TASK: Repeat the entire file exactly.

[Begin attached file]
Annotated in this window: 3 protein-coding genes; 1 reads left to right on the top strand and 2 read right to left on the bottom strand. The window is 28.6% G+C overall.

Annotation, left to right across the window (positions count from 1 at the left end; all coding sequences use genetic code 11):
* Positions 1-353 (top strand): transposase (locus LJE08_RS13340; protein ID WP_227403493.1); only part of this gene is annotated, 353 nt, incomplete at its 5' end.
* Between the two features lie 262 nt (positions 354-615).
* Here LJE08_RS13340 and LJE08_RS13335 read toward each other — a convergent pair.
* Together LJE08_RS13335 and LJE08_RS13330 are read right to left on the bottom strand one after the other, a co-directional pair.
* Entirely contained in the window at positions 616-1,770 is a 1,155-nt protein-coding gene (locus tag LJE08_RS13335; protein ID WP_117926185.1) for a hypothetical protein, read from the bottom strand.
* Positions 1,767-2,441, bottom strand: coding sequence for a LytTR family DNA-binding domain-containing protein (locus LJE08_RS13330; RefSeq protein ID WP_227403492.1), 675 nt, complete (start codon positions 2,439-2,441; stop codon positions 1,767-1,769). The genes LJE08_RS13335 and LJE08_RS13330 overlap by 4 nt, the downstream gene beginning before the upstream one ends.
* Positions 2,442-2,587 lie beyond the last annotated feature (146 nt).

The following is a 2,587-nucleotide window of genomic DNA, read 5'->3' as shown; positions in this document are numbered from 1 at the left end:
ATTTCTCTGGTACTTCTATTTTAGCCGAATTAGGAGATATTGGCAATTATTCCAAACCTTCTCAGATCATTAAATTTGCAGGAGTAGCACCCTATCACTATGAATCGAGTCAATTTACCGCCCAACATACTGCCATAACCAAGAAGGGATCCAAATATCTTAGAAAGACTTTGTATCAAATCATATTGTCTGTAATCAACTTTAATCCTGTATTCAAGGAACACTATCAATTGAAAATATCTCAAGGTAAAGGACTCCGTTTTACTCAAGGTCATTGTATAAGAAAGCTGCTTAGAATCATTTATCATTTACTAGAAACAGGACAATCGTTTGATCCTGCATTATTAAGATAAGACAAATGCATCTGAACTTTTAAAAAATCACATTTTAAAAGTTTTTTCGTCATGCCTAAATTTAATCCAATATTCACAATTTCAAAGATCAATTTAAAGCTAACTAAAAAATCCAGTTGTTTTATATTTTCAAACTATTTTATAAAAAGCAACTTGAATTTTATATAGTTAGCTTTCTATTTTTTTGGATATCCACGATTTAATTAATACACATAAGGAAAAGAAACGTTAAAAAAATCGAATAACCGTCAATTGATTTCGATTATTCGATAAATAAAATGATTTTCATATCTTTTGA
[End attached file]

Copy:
Annotated in this window: 3 protein-coding genes; 1 reads left to right on the top strand and 2 read right to left on the bottom strand. The window is 28.6% G+C overall.

Annotation, left to right across the window (positions count from 1 at the left end; all coding sequences use genetic code 11):
* Positions 1-353 (top strand): transposase (locus LJE08_RS13340; protein ID WP_227403493.1); only part of this gene is annotated, 353 nt, incomplete at its 5' end.
* Between the two features lie 262 nt (positions 354-615).
* Here LJE08_RS13340 and LJE08_RS13335 read toward each other — a convergent pair.
* Together LJE08_RS13335 and LJE08_RS13330 are read right to left on the bottom strand one after the other, a co-directional pair.
* Entirely contained in the window at positions 616-1,770 is a 1,155-nt protein-coding gene (locus tag LJE08_RS13335; protein ID WP_117926185.1) for a hypothetical protein, read from the bottom strand.
* Positions 1,767-2,441, bottom strand: coding sequence for a LytTR family DNA-binding domain-containing protein (locus LJE08_RS13330; RefSeq protein ID WP_227403492.1), 675 nt, complete (start codon positions 2,439-2,441; stop codon positions 1,767-1,769). The genes LJE08_RS13335 and LJE08_RS13330 overlap by 4 nt, the downstream gene beginning before the upstream one ends.
* Positions 2,442-2,587 lie beyond the last annotated feature (146 nt).

The following is a 2,587-nucleotide window of genomic DNA, read 5'->3' as shown; positions in this document are numbered from 1 at the left end:
ATTTCTCTGGTACTTCTATTTTAGCCGAATTAGGAGATATTGGCAATTATTCCAAACCTTCTCAGATCATTAAATTTGCAGGAGTAGCACCCTATCACTATGAATCGAGTCAATTTACCGCCCAACATACTGCCATAACCAAGAAGGGATCCAAATATCTTAGAAAGACTTTGTATCAAATCATATTGTCTGTAATCAACTTTAATCCTGTATTCAAGGAACACTATCAATTGAAAATATCTCAAGGTAAAGGACTCCGTTTTACTCAAGGTCATTGTATAAGAAAGCTGCTTAGAATCATTTATCATTTACTAGAAACAGGACAATCGTTTGATCCTGCATTATTAAGATAAGACAAATGCATCTGAACTTTTAAAAAATCACATTTTAAAAGTTTTTTCGTCATGCCTAAATTTAATCCAATATTCACAATTTCAAAGATCAATTTAAAGCTAACTAAAAAATCCAGTTGTTTTATATTTTCAAACTATTTTATAAAAAGCAACTTGAATTTTATATAGTTAGCTTTCTATTTTTTTGGATATCCACGATTTAATTAATACACATAAGGAAAAGAAACGTTAAAAAAATCGAATAACCGTCAATTGATTTCGATTATTCGATAAATAAAATGATTTTCATATCTTTTGA